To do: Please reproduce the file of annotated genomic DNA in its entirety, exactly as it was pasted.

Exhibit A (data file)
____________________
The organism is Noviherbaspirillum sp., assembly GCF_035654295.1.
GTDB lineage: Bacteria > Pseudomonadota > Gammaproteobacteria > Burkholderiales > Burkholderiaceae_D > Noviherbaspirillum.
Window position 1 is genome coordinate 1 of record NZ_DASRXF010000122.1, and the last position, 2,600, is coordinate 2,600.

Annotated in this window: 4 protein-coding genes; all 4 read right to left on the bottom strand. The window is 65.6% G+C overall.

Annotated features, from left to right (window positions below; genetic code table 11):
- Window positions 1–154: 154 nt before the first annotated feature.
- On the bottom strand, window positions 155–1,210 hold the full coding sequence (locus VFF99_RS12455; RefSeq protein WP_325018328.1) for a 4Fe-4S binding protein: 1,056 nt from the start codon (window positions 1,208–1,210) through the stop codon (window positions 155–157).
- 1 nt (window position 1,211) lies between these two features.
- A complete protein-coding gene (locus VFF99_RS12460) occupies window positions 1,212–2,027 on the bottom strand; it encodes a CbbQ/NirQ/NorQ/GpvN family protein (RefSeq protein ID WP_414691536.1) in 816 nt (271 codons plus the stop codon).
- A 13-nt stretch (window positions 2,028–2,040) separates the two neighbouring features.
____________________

The organism is Noviherbaspirillum sp., assembly GCF_035654295.1.
GTDB lineage: Bacteria > Pseudomonadota > Gammaproteobacteria > Burkholderiales > Burkholderiaceae_D > Noviherbaspirillum.
Window position 1 is genome coordinate 1 of record NZ_DASRXF010000122.1, and the last position, 2,600, is coordinate 2,600.

Annotated in this window: 4 protein-coding genes; all 4 read right to left on the bottom strand. The window is 65.6% G+C overall.

Annotated features, from left to right (window positions below; genetic code table 11):
- Window positions 1–154: 154 nt before the first annotated feature.
- On the bottom strand, window positions 155–1,210 hold the full coding sequence (locus VFF99_RS12455; RefSeq protein WP_325018328.1) for a 4Fe-4S binding protein: 1,056 nt from the start codon (window positions 1,208–1,210) through the stop codon (window positions 155–157).
- 1 nt (window position 1,211) lies between these two features.
- A complete protein-coding gene (locus VFF99_RS12460) occupies window positions 1,212–2,027 on the bottom strand; it encodes a CbbQ/NirQ/NorQ/GpvN family protein (RefSeq protein ID WP_414691536.1) in 816 nt (271 codons plus the stop codon).
- A 13-nt stretch (window positions 2,028–2,040) separates the two neighbouring features.